Checking in.


Long time, no see.  Bronchitis hijacked my lungs for a couple weeks, and that set me back.  My doctorate is also time consuming, though not enough lately, and I need to get back on my game.  Work has been great, but stressful, and busy.  We are going through the accreditation process which is about as exciting and tedious as it sounds.  However, the silver lining is that we are finally going to be updating our website, and I get to take the photos.  It has been refreshing to bring a hobby into the 9-5 (or in my case 7-4), and take pictures of my goofballs learning and playing.  What a welcome relief from the hectic.

I'll be back in no time, and by that, I mean Friday.

Update: Mario and Victor


Back in November, while working on the Darkroom Project, a couple of our boys were taken into police custody for sleeping on the street, remember?  We've been trying to keep up with them as they get passed from one facility to the next, one city to the next- and stay informed of their various escape attempts en route.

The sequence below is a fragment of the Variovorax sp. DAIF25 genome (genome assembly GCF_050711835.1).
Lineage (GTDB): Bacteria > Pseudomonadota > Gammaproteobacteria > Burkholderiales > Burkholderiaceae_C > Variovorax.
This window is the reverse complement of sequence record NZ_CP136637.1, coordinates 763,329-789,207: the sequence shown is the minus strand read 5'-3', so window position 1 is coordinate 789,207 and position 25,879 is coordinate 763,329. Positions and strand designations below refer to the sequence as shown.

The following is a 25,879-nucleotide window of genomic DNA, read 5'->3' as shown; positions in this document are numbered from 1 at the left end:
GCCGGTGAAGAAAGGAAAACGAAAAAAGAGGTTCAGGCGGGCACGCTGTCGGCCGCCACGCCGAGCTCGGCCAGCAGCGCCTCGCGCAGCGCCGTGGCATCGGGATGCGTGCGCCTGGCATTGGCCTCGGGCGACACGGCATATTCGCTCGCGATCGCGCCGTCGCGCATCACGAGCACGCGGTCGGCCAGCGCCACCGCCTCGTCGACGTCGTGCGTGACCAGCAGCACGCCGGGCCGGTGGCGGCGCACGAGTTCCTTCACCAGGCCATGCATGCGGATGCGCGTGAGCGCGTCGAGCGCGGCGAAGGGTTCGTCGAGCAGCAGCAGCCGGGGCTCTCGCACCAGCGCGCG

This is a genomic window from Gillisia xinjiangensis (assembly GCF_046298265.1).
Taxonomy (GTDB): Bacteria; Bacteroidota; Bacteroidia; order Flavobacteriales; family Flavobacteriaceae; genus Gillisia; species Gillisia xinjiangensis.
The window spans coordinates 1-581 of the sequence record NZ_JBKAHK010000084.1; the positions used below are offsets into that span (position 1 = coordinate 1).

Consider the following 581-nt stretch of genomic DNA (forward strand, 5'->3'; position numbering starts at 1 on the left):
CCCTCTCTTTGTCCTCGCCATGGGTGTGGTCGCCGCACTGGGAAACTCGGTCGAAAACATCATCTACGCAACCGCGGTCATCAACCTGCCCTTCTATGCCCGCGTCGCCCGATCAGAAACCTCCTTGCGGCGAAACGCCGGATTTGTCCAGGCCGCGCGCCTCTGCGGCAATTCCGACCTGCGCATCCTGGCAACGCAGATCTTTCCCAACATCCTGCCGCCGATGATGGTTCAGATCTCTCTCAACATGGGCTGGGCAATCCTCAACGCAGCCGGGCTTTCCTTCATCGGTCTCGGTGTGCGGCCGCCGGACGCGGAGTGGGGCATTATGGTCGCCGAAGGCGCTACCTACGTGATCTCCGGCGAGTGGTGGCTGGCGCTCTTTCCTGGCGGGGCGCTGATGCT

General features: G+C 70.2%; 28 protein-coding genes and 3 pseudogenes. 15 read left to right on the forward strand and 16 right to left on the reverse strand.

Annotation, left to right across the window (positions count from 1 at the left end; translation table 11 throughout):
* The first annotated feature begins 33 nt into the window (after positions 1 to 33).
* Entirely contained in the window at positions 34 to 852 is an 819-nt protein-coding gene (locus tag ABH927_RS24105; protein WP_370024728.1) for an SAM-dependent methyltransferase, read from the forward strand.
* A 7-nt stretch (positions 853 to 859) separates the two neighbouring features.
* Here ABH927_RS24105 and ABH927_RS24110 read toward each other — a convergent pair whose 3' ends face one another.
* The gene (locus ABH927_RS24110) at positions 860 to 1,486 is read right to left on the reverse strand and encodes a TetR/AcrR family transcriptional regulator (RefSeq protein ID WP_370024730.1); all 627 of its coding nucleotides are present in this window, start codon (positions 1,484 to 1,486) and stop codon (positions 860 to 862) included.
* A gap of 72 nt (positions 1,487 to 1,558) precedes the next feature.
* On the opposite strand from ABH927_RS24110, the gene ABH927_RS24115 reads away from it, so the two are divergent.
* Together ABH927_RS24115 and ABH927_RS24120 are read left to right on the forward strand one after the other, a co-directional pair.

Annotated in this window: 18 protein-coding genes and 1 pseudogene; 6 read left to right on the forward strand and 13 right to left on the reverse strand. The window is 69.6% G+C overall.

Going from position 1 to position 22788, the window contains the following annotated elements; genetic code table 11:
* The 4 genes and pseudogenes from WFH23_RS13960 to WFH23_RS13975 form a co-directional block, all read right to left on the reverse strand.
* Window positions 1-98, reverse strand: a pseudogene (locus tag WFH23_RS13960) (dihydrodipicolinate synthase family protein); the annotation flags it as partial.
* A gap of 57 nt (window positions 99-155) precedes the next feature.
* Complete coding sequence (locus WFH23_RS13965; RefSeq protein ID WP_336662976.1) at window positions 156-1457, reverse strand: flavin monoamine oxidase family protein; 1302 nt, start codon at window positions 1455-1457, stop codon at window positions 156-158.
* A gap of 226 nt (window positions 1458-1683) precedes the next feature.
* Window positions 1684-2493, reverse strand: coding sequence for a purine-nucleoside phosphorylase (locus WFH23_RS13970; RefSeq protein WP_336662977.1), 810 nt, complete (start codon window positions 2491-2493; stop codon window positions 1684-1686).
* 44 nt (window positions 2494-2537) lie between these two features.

Melanie, from InnerCHANGE, told me yesterday that the boys were given a court date, and  after, released to their families.  How long this will last, we don't know.  Will they be back on the street?  Probably.  Are they this very moment?  Likely.  Have we figured out a short-term or long-term solution for safer housing?  No.  Does this make me feel like we are failing them?  It does, yes.  Do I know how to move forward?  I don't.